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PLoS One. 2010 May 11;5(5):e10583. doi: 10.1371/journal.pone.0010583.

Significant impact of sequence variations in the nucleoprotein on CD8 T cell-mediated cross-protection against influenza A virus infections.

Author information

1
Influenza Division, National Center for Immunization and Respiratory Diseases, Centers for Disease Control and Prevention, Atlanta, Georgia, United States of America. wzhong@cdc.gov

Abstract

BACKGROUND:

Memory CD8 T cells to influenza A viruses are widely detectable in healthy human subjects and broadly cross-reactive for serologically distinct influenza A virus subtypes. However, it is not clear to what extent such pre-existing cellular immunity can provide cross-subtype protection against novel emerging influenza A viruses.

METHODOLOGY/PRINCIPAL FINDINGS:

We show in the mouse model that naturally occurring sequence variations of the conserved nucleoprotein of the virus significantly impact cross-protection against lethal disease in vivo. When priming and challenge viruses shared identical sequences of the immunodominant, protective NP(366)/D(b) epitope, strong cross-subtype protection was observed. However, when they did not share complete sequence identity in this epitope, cross-protection was considerably reduced. Contributions of virus-specific antibodies appeared to be minimal under these circumstances. Detailed analysis revealed that the magnitude of the memory CD8 T cell response triggered by the NP(366)/D(b) variants was significantly lower than those triggered by the homologous NP(366)/D(b) ligand. It appears that strict specificity of a dominant public TCR to the original NP(366)/D(b) ligand may limit the expansion of cross-reactive memory CD8 T cells to the NP(366)/D(b) variants.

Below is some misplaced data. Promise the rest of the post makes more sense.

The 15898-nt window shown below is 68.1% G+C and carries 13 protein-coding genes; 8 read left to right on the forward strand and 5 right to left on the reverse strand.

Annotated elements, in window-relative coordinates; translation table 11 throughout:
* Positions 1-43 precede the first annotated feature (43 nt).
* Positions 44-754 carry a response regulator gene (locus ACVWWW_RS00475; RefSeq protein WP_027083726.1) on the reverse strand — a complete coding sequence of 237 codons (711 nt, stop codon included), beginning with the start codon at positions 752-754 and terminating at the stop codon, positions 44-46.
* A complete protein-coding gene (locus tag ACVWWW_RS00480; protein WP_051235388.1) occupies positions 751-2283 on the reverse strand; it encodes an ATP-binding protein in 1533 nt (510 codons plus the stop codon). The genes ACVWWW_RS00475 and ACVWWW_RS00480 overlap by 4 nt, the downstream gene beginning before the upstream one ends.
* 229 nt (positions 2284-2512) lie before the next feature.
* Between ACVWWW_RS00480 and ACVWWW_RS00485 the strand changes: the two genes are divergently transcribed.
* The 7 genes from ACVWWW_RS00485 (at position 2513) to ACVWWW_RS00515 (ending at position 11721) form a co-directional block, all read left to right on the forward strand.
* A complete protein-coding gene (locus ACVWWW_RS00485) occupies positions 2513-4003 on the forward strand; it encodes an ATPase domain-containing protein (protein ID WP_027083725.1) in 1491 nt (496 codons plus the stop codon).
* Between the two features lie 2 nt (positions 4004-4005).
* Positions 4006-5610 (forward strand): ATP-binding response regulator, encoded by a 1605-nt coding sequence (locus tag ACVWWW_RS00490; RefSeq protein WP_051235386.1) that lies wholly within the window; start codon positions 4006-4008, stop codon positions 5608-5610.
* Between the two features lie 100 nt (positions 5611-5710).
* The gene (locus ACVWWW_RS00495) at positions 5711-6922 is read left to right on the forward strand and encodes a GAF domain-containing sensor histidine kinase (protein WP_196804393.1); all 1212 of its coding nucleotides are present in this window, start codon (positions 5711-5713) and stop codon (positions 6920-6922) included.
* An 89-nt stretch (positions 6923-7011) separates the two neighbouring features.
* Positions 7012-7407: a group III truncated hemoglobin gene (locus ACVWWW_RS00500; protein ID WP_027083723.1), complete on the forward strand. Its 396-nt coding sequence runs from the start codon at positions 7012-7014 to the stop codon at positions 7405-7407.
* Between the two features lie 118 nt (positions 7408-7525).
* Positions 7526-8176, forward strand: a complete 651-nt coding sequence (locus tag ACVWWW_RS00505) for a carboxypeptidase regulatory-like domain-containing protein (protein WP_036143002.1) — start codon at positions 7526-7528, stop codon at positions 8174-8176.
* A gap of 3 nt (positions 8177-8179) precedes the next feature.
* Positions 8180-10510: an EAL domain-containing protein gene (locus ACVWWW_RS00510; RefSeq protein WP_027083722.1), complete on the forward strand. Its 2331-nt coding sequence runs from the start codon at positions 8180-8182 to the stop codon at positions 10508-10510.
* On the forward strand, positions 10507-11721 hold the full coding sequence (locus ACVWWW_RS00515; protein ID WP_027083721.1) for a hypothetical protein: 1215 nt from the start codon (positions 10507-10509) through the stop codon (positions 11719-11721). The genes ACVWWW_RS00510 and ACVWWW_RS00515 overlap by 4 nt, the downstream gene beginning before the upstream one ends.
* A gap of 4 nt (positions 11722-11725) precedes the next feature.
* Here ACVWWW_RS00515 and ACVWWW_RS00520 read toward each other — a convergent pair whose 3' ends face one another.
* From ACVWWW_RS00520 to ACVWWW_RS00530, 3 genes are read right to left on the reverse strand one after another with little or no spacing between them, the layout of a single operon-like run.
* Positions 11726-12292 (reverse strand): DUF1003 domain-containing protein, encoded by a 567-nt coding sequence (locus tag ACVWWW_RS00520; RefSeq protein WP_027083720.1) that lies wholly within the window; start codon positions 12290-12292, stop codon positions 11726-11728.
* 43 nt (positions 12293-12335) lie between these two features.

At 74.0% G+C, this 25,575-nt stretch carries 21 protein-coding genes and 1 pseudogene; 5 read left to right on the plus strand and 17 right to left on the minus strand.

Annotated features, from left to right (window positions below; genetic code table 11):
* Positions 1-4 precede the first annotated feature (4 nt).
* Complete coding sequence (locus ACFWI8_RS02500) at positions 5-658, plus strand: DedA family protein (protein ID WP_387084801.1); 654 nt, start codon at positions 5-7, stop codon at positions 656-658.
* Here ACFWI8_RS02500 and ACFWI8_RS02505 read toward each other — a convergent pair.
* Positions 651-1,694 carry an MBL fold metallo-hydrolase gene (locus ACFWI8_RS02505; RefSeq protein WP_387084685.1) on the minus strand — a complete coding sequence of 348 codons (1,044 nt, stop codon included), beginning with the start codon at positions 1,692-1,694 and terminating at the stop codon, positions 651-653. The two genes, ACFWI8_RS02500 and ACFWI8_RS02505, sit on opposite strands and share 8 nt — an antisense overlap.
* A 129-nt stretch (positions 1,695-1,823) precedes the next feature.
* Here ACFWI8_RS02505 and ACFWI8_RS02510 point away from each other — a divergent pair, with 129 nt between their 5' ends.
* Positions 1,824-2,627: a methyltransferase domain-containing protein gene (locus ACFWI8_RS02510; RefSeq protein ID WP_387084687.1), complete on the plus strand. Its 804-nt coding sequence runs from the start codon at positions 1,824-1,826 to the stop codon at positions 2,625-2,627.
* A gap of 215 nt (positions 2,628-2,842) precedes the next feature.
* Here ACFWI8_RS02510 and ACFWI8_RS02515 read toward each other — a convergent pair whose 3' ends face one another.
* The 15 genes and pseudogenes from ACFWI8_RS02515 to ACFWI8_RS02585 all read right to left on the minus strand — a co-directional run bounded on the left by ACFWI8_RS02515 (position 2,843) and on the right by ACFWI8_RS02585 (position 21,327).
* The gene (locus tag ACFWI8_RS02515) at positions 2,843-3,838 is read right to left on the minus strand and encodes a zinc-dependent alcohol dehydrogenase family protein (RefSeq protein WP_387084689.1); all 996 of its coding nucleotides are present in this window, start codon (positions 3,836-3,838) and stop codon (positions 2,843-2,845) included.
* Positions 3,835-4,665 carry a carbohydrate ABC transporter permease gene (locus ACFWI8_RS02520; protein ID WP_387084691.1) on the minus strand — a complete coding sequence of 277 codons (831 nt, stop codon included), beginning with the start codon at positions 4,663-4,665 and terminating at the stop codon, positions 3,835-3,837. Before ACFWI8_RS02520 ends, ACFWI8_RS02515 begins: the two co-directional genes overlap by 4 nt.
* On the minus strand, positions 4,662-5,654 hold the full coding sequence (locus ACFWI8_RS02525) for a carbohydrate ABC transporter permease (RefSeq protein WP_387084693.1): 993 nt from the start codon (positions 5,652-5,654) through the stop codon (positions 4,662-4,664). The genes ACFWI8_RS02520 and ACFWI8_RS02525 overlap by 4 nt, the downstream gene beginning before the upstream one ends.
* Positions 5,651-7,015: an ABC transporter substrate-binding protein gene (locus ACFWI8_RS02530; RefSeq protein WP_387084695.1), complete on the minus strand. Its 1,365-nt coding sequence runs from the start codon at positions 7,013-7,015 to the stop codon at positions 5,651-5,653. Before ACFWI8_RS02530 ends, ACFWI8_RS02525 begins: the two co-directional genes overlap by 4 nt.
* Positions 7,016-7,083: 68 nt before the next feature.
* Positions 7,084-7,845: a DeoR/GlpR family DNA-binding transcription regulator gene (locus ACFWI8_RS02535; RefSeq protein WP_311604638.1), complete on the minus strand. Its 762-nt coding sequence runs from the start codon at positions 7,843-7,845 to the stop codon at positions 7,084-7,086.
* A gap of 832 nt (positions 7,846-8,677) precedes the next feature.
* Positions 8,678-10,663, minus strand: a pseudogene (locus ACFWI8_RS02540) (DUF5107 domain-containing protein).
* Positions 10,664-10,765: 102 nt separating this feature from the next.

CONCLUSIONS/SIGNIFICANCE:

Pre-existing CD8 T cell immunity may provide substantial cross-protection against heterosubtypic influenza A viruses, provided that the priming and the subsequent challenge viruses share the identical sequences of the immunodominant, protective CTL epitopes.

PMID:
20485501
PMCID:
PMC2868023
DOI:
10.1371/journal.pone.0010583
[Indexed for MEDLINE]
Free PMC Article

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